Before the law of gravitation was discovered, many problems in astronomy were solved as clearly and accurately as they are today; but there was no unity in the science, and much pertaining to it was incomprehensible. And so, if Grace be unknown, various Christian doctrines may still be understood, but the central principle which binds them together is wanting, and there are elements not only of darkness, but even of seeming contradiction. The truth of Grace having been lost, the doctrine of Divine wrath, eternal and inexorable, against human sin, became overwhelming and intolerable; and the theologies of the Fathers struggled to bridge over the chasm which separated God from men. The Greek school, under the influence of the Neo-Platonism of which Alexandria was the cradle and the home, leant toward the conception of a deity "immanent" in the world, and especially in humanity. The incarnation, not the cross, was to them the climax of the Divine revelation to men. But though a climax it was not a crisis. It was rather the unfolding and display of the principle on which the Supreme had been working throughout the ages. Thus it was that God restored relations with the fallen race, alienated and lost by sin. Thus was humanity redeemed; for the true emblem of Redemption was not the Cross of Calvary, but the manger of Bethlehem. It was Paganism in a Christian dress.'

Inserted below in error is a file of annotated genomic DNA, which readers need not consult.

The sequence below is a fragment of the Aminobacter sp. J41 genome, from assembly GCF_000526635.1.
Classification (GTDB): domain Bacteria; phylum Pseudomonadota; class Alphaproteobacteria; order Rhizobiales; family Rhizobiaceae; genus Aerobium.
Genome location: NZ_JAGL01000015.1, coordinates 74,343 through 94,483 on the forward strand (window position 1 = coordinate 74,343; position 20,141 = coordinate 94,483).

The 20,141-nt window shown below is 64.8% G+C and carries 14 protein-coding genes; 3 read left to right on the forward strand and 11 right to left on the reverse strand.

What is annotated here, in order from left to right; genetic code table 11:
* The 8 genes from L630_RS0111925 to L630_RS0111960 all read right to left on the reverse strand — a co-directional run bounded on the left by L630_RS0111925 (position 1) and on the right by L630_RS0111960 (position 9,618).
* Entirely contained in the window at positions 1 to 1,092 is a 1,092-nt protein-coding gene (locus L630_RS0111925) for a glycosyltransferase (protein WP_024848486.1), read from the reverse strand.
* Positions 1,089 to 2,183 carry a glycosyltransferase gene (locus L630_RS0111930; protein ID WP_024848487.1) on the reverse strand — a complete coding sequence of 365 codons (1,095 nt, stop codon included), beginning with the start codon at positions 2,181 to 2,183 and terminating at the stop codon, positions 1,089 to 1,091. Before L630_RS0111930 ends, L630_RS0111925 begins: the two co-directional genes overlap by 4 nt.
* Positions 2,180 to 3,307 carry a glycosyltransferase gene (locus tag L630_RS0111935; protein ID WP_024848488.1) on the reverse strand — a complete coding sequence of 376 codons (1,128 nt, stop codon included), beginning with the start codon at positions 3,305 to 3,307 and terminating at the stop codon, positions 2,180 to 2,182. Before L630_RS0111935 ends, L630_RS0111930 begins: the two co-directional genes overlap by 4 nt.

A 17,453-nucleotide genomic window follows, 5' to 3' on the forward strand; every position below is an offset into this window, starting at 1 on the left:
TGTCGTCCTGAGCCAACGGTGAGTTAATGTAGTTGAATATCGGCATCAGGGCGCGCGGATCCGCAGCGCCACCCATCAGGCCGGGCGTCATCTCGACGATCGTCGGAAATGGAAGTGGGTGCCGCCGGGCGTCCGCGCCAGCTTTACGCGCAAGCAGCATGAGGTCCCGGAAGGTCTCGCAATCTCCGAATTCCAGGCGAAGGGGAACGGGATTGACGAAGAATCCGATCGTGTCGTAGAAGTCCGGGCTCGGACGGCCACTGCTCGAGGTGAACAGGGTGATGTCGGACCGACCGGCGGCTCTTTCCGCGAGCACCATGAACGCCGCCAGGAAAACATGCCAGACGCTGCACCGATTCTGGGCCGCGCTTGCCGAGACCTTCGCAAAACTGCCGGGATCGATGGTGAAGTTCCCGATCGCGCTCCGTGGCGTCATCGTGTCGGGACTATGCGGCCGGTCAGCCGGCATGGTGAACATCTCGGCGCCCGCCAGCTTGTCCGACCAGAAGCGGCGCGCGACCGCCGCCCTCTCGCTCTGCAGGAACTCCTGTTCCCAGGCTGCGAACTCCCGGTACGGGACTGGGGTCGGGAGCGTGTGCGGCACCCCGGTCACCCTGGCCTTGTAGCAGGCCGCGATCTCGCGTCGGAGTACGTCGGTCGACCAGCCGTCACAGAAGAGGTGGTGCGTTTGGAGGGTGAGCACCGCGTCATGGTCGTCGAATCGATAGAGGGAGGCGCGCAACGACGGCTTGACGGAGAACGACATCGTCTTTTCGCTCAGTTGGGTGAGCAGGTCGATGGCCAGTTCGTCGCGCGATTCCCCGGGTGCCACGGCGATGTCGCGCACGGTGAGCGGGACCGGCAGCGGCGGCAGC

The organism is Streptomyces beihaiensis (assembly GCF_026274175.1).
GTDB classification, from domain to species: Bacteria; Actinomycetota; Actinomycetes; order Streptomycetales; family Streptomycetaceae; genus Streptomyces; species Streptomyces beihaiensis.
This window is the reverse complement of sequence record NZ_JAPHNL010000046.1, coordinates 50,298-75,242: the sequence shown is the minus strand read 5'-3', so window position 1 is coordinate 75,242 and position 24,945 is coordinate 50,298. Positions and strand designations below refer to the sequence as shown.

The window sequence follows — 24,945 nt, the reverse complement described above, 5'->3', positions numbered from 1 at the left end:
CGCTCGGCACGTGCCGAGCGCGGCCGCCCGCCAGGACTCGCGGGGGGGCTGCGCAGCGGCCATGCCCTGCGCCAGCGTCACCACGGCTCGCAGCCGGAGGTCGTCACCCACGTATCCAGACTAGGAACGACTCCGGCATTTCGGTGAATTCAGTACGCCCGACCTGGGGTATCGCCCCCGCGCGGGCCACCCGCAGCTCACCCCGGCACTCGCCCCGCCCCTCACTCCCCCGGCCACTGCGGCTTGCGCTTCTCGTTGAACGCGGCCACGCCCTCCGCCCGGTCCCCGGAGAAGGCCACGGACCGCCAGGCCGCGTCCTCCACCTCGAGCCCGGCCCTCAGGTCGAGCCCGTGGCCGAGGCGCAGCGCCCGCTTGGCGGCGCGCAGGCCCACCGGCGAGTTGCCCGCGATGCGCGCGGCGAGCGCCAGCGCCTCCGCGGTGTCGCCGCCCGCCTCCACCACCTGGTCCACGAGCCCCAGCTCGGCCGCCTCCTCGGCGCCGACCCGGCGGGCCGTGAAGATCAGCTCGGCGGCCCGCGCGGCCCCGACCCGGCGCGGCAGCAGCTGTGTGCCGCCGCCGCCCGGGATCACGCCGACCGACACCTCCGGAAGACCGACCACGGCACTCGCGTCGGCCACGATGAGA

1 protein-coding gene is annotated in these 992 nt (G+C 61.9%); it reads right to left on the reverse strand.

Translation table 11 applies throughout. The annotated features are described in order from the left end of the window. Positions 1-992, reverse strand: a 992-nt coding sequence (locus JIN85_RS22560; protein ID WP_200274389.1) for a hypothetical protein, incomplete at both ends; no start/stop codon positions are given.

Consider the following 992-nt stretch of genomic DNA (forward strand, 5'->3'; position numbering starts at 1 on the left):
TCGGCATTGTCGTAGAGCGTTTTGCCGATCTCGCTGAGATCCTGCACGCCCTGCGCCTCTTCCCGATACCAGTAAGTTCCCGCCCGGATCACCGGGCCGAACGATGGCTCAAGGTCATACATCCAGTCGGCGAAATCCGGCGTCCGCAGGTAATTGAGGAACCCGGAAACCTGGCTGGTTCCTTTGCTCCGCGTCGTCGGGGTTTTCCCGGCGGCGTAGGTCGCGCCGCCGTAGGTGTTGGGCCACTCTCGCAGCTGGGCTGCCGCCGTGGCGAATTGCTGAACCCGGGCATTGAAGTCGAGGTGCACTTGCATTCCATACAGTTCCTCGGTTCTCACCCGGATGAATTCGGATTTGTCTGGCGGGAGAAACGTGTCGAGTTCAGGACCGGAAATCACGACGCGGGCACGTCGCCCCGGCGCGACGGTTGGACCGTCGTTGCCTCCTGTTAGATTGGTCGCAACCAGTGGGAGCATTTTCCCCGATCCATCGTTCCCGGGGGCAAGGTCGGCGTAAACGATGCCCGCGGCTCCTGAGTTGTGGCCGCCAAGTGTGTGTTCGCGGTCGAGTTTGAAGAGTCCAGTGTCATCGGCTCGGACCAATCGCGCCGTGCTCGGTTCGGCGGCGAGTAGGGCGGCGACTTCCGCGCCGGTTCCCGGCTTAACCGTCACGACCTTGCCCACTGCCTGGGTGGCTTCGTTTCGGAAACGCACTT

The theology or the Latin Fathers, on the other hand, was governed by the old Platonic conception of the "transcendent" Deity, a God far removed from men; whose alienation, moreover, was rendered more terrible by the doctrine of original sin. In their view the benefits of the work of Christ were limited to a privileged few, and their system aimed at extending the number of that minority, and mitigating for them the perils of their position. The simple baptism of the New Testament - a public confession of Christ by those whom the gospel had won to the ranks of His disciples - was remodelled on Pagan lines as a mystical regeneration and cleansing from sin, bringing the sinner from under the stormcloud of Divine wrath into the sphere where a mystically endowed priesthood could minister to him further grace.